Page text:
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BTS agency stock prices likely to remain volatile: analysts

A woman rides an escalator near a commercial poster showing K-pop group BTS at a subway station in Seoul, Oct. 15, 2020. AP
A woman rides an escalator near a commercial poster showing K-pop group BTS at a subway station in Seoul, Oct. 15, 2020. AP

Big Hit Entertainment, the agency of K-pop superstar BTS, may face increased volatility following last week's rocky stock market debut, as institutional investors are likely to sell part of the company's stocks.

Right after debuting on the country's main bourse on Thursday, the K-pop entertainment company soared to 351,000 won (US$306), sharply up from the 135,000-won initial public offering price, but closed down 4.44 percent. On the following day, the company dropped 22.29 percent as foreign and institutional investors sought after profit-taking.

Local analysts noted that the selling spree may not have ended yet, warning of another flurry of sell-offs by institutional investors, who hold about 4.28 million Big Hit shares, or some 35.68 percent of the company's stocks.

According to the data compiled by the Financial Supervisory Service (FSS), some 1,527,000 shares held by institutional investors will be traded within one month as a lock-in period draws near, with about 13,000 shares likely to be sold in as early as two weeks.

Local analysts said the selling spree may cause heavy losses to retail investors, who bought a net 403.8 billion won ($352.4 million) worth of Big Hit stocks during the first two days after the market debut.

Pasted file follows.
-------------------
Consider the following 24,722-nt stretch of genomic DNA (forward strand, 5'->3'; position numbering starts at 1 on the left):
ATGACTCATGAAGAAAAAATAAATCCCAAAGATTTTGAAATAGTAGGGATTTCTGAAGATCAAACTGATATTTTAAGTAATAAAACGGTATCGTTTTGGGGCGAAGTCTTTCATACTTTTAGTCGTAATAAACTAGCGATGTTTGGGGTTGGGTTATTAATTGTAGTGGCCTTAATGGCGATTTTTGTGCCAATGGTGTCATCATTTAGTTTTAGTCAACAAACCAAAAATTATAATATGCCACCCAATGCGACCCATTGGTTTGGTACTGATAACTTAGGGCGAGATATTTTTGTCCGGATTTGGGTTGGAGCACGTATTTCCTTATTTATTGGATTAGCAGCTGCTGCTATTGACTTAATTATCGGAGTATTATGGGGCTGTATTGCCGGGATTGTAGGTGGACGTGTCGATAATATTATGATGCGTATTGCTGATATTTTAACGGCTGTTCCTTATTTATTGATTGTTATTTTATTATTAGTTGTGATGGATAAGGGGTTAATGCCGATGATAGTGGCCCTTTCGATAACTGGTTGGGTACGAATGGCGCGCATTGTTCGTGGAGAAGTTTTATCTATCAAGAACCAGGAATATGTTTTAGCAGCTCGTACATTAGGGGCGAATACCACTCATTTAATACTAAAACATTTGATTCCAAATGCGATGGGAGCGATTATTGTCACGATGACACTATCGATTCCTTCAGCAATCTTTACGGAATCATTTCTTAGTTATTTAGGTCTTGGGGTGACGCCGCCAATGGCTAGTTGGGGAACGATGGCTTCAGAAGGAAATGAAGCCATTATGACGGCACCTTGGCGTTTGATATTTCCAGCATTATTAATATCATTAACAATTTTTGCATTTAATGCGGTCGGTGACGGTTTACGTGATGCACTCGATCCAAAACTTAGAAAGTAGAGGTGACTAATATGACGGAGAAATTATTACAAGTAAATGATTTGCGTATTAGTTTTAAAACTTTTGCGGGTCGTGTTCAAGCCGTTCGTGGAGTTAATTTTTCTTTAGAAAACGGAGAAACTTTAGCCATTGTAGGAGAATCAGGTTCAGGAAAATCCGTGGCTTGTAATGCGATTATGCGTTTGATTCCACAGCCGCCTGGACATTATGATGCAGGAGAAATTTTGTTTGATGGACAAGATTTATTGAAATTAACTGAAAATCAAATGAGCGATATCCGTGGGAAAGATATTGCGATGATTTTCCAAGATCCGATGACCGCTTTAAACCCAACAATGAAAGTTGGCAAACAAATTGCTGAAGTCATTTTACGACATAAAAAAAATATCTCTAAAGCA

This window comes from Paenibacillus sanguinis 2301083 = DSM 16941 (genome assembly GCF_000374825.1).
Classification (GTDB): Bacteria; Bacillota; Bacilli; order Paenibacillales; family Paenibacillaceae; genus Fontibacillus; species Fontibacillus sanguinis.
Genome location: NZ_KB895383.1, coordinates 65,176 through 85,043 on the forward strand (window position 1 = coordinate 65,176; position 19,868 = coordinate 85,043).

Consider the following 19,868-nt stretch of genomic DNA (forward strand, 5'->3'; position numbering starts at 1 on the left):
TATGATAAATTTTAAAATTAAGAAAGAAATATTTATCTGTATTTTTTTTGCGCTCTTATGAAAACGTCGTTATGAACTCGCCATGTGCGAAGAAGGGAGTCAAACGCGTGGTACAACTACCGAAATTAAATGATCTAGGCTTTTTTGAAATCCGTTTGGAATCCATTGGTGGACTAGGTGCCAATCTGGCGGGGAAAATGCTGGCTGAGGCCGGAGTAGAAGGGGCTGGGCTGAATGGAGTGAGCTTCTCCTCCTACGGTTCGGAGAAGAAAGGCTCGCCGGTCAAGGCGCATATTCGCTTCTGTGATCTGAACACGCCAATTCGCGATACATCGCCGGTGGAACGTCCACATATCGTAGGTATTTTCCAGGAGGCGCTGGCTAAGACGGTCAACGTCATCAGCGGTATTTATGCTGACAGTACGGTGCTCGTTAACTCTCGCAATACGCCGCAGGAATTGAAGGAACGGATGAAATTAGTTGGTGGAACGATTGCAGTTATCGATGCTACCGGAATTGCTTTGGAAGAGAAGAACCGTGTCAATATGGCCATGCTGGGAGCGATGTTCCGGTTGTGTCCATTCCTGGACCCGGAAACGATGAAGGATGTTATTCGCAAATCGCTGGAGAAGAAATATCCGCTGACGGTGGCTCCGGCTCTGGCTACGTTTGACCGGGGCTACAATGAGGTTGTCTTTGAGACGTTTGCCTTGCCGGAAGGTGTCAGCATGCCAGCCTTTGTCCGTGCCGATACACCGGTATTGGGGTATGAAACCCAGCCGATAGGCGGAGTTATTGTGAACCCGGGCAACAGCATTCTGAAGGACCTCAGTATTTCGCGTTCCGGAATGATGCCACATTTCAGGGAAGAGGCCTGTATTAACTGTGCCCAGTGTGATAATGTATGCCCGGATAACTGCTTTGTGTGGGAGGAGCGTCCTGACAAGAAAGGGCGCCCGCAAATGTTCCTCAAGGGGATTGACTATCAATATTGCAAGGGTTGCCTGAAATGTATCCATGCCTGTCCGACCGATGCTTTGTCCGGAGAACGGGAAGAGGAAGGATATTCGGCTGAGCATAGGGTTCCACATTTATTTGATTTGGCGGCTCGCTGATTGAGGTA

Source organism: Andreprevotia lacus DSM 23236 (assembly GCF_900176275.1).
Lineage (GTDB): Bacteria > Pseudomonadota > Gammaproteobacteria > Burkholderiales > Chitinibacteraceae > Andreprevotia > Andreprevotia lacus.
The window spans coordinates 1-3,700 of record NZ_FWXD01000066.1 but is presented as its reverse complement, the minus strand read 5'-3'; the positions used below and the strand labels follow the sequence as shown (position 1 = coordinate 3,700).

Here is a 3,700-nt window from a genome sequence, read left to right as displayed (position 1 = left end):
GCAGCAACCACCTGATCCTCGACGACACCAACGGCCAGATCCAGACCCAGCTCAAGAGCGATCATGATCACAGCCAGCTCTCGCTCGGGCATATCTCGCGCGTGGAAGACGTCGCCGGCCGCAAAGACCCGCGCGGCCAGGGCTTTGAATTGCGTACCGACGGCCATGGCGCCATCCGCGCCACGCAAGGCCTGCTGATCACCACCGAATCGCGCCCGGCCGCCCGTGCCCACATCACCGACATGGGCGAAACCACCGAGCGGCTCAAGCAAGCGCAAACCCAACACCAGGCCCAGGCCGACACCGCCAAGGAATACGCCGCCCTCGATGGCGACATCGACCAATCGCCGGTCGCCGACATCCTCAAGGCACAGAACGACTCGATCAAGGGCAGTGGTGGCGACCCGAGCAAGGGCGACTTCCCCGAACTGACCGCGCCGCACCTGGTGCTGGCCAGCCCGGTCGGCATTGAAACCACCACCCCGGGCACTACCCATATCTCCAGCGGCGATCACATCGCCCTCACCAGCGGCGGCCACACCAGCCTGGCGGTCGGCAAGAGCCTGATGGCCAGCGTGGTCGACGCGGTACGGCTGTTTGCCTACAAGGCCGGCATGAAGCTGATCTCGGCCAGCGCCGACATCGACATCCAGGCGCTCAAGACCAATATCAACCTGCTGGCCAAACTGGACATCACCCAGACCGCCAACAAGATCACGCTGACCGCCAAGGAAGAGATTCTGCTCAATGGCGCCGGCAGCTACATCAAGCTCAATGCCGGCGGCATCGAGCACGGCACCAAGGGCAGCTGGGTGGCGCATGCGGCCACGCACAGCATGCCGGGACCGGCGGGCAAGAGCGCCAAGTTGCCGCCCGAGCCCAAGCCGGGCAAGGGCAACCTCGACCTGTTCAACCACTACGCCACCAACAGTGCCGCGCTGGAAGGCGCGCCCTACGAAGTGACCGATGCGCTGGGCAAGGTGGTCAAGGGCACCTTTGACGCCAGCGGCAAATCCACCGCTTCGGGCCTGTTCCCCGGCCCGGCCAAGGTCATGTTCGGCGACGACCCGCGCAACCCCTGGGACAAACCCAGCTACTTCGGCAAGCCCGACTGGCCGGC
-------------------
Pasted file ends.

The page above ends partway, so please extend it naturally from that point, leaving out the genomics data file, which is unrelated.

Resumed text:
During the two-day period, small investors suffered an average loss of 24 percent, brokerage data showed.

"Bit Hit stock prices are likely to remain volatile for the next 2-3 weeks as institutional investors will attempt to lock in profits as soon as a lock-in period ends," Hyundai Motor Securities analyst Kim Hyun-young said.

"But the stocks may rebound afterwards, as we are seeing some positive signs for the fourth-quarter earnings, such as fat album sales by BTS and SEVENTEEN," he added. (Yonhap)


A woman rides an escalator near a commercial poster showing K-pop group BTS at a subway station in Seoul, Oct. 15, 2020. AP
A woman rides an escalator near a commercial poster showing K-pop group BTS at a subway station in Seoul, Oct. 15, 2020. AP

Big Hit Entertainment, the agency of K-pop superstar BTS, may face increased volatility following last week's rocky stock market debut, as institutional investors are likely to sell part of the company's stocks.

Right after debuting on the country's main bourse on Thursday, the K-pop entertainment company soared to 351,000 won (US$306), sharply up from the 135,000-won initial public offering price, but closed down 4.44 percent. On the following day, the company dropped 22.29 percent as foreign and institutional investors sought after profit-taking.

Local analysts noted that the selling spree may not have ended yet, warning of another flurry of sell-offs by institutional investors, who hold about 4.28 million Big Hit shares, or some 35.68 percent of the company's stocks.

According to the data compiled by the Financial Supervisory Service (FSS), some 1,527,000 shares held by institutional investors will be traded within one month as a lock-in period draws near, with about 13,000 shares likely to be sold in as early as two weeks.

Local analysts said the selling spree may cause heavy losses to retail investors, who bought a net 403.8 billion won ($352.4 million) worth of Big Hit stocks during the first two days after the market debut.

During the two-day period, small investors suffered an average loss of 24 percent, brokerage data showed.

"Bit Hit stock prices are likely to remain volatile for the next 2-3 weeks as institutional investors will attempt to lock in profits as soon as a lock-in period ends," Hyundai Motor Securities analyst Kim Hyun-young said.

"But the stocks may rebound afterwards, as we are seeing some positive signs for the fourth-quarter earnings, such as fat album sales by BTS and SEVENTEEN," he added. (Yonhap)




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